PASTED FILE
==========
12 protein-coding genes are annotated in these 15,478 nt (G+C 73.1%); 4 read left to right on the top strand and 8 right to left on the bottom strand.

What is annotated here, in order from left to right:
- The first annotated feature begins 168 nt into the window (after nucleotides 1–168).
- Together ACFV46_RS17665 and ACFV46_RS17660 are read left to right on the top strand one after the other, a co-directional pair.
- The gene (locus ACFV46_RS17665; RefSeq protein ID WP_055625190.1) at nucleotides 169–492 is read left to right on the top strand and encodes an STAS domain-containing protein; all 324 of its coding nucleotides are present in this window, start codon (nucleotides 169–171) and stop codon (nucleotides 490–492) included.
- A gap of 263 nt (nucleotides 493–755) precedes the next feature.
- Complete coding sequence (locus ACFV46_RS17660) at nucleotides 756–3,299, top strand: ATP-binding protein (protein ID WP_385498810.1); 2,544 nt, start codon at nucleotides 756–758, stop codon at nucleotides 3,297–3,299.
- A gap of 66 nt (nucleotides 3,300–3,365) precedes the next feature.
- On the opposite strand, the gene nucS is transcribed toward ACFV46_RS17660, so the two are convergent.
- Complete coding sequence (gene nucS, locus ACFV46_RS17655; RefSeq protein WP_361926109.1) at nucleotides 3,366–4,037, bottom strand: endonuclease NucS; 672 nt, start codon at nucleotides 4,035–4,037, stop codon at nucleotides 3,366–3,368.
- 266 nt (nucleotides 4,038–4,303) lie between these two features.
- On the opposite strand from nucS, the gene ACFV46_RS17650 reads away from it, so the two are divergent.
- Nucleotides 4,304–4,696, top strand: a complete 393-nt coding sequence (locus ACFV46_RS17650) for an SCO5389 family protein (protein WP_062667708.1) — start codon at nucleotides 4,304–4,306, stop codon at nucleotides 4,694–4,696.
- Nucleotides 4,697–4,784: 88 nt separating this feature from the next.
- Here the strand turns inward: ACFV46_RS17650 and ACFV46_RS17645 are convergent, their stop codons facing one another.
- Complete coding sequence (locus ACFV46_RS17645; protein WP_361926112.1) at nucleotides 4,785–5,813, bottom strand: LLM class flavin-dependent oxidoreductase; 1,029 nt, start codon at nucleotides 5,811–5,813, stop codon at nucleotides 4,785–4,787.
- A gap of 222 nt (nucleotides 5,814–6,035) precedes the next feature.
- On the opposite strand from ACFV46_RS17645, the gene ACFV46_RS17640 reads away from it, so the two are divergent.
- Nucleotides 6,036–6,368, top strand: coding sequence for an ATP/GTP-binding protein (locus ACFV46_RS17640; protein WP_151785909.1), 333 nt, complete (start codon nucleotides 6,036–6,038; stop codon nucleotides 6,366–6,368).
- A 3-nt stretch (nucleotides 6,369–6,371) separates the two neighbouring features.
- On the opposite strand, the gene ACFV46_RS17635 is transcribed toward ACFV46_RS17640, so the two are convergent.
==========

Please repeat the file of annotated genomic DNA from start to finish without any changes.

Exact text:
12 protein-coding genes are annotated in these 15,478 nt (G+C 73.1%); 4 read left to right on the top strand and 8 right to left on the bottom strand.

What is annotated here, in order from left to right:
- The first annotated feature begins 168 nt into the window (after nucleotides 1–168).
- Together ACFV46_RS17665 and ACFV46_RS17660 are read left to right on the top strand one after the other, a co-directional pair.
- The gene (locus ACFV46_RS17665; RefSeq protein ID WP_055625190.1) at nucleotides 169–492 is read left to right on the top strand and encodes an STAS domain-containing protein; all 324 of its coding nucleotides are present in this window, start codon (nucleotides 169–171) and stop codon (nucleotides 490–492) included.
- A gap of 263 nt (nucleotides 493–755) precedes the next feature.
- Complete coding sequence (locus ACFV46_RS17660) at nucleotides 756–3,299, top strand: ATP-binding protein (protein ID WP_385498810.1); 2,544 nt, start codon at nucleotides 756–758, stop codon at nucleotides 3,297–3,299.
- A gap of 66 nt (nucleotides 3,300–3,365) precedes the next feature.
- On the opposite strand, the gene nucS is transcribed toward ACFV46_RS17660, so the two are convergent.
- Complete coding sequence (gene nucS, locus ACFV46_RS17655; RefSeq protein WP_361926109.1) at nucleotides 3,366–4,037, bottom strand: endonuclease NucS; 672 nt, start codon at nucleotides 4,035–4,037, stop codon at nucleotides 3,366–3,368.
- 266 nt (nucleotides 4,038–4,303) lie between these two features.
- On the opposite strand from nucS, the gene ACFV46_RS17650 reads away from it, so the two are divergent.
- Nucleotides 4,304–4,696, top strand: a complete 393-nt coding sequence (locus ACFV46_RS17650) for an SCO5389 family protein (protein WP_062667708.1) — start codon at nucleotides 4,304–4,306, stop codon at nucleotides 4,694–4,696.
- Nucleotides 4,697–4,784: 88 nt separating this feature from the next.
- Here the strand turns inward: ACFV46_RS17650 and ACFV46_RS17645 are convergent, their stop codons facing one another.
- Complete coding sequence (locus ACFV46_RS17645; protein WP_361926112.1) at nucleotides 4,785–5,813, bottom strand: LLM class flavin-dependent oxidoreductase; 1,029 nt, start codon at nucleotides 5,811–5,813, stop codon at nucleotides 4,785–4,787.
- A gap of 222 nt (nucleotides 5,814–6,035) precedes the next feature.
- On the opposite strand from ACFV46_RS17645, the gene ACFV46_RS17640 reads away from it, so the two are divergent.
- Nucleotides 6,036–6,368, top strand: coding sequence for an ATP/GTP-binding protein (locus ACFV46_RS17640; protein WP_151785909.1), 333 nt, complete (start codon nucleotides 6,036–6,038; stop codon nucleotides 6,366–6,368).
- A 3-nt stretch (nucleotides 6,369–6,371) separates the two neighbouring features.
- On the opposite strand, the gene ACFV46_RS17635 is transcribed toward ACFV46_RS17640, so the two are convergent.